Veblen’s view of the American inventor also reflects a mordant perspective as he states in The Higher Education in America: “American inventors are bold and resourceful, perhaps beyond the common run of their class elsewhere, but it has become a commonplace that American inventors habitually die poor; and one does not find them represented on the boards in question. American engineers and technologists are as good and efficient as their kind in other countries; but they do not as a class accumulate wealth enough to entitle them to sit on the directive board of any self-respecting university, nor can they claim even a moderate rank as ‘safe and sane’ men of business.”
Joseph Alois Schumpeter – conservative, dapper, and somewhat iconoclastic toward the established ec onomic order – theorized an economic system based on innovation, propelled by constant change. Though he would advocate comparable rewards to the technological innovator as did Veblen, the two would remain adversaries. Whereas Veblen defined the “entrepreneur” as one who merely handles the financial end of business, Schumpeter provided a more extant description in his Capitalism, Socialism, and Democracy:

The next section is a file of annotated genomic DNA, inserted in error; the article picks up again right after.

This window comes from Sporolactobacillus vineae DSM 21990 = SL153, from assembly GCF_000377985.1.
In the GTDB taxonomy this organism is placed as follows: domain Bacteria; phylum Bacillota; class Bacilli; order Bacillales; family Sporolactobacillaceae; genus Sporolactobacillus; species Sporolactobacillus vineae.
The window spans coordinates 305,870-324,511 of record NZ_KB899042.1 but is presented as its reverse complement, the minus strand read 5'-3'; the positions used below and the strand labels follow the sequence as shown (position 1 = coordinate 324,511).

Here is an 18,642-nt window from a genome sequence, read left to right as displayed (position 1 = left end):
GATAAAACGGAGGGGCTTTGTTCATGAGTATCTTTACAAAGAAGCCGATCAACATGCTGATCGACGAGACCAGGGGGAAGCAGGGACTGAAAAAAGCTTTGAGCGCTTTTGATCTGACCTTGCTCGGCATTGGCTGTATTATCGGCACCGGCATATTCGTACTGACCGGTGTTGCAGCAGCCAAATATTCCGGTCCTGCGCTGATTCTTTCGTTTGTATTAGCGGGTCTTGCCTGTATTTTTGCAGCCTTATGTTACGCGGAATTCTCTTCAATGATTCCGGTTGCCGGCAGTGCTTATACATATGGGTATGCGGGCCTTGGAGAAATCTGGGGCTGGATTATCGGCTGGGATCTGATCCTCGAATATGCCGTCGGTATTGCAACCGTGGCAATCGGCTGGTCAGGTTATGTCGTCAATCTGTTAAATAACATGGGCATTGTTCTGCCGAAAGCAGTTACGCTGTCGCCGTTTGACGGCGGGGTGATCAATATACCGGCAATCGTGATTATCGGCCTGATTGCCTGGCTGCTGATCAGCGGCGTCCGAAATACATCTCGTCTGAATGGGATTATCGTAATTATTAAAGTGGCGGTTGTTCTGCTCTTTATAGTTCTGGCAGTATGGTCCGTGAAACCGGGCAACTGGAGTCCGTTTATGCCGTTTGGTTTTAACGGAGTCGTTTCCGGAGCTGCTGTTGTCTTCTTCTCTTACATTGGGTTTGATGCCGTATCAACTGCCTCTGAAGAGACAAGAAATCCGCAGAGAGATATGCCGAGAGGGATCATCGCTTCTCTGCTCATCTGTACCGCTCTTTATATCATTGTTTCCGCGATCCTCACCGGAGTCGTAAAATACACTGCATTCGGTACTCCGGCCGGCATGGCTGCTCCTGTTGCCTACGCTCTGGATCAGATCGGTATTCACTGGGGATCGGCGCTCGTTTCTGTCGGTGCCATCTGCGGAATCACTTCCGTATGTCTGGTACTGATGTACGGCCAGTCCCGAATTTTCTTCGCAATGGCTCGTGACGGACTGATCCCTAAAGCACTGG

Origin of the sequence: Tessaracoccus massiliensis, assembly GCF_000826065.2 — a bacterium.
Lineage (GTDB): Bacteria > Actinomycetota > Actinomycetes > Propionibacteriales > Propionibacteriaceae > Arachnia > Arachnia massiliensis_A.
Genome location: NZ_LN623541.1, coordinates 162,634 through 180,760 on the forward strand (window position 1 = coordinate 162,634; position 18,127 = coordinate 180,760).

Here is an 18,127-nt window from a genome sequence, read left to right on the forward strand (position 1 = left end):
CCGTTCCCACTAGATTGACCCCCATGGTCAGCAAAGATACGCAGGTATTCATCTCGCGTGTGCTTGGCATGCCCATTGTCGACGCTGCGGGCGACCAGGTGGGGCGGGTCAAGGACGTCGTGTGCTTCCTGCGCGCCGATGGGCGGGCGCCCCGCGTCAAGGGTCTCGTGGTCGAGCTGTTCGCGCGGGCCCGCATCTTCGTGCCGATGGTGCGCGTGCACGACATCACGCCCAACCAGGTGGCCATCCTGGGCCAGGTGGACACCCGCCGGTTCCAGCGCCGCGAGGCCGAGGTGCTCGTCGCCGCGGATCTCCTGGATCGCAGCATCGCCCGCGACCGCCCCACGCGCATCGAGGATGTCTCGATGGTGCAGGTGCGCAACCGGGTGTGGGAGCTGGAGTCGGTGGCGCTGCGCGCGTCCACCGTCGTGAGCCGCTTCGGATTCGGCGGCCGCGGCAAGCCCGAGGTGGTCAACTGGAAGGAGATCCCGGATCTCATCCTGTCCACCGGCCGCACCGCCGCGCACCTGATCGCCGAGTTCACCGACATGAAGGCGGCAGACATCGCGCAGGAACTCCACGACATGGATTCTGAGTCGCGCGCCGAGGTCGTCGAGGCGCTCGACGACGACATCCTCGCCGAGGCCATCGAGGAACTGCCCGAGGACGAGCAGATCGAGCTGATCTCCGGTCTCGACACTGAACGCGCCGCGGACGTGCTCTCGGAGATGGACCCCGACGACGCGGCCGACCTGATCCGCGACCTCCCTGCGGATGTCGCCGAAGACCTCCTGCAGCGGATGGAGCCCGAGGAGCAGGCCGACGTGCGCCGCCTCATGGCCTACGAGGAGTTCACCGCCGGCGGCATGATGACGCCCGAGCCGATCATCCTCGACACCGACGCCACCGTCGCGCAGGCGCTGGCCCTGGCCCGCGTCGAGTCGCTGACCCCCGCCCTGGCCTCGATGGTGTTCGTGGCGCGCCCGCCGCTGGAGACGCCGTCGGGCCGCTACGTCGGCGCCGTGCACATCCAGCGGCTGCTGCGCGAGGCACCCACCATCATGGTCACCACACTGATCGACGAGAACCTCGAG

We have seen that the function of entrepreneurs is to reform or revolutionize the pattern of production by exploiting an invention or, more generally, an untried technological possibility for producing a new commodity or producing an old one in a new way …To undertake such new things is difficult and constitutes a distinct economic function, because they lie outside of the routine tasks which everybody understands. To act with confidence beyond the range of familiar beacons and to overcome that resistance requires aptitudes that are present in only a small fraction of the population and that define the entrepreneurial type as well as the entrepreneurial function. This function does not essentially consist in either inventing anything or otherwise creating the conditions which the enterprise exploits. It consists in getting things done. (emphasis added)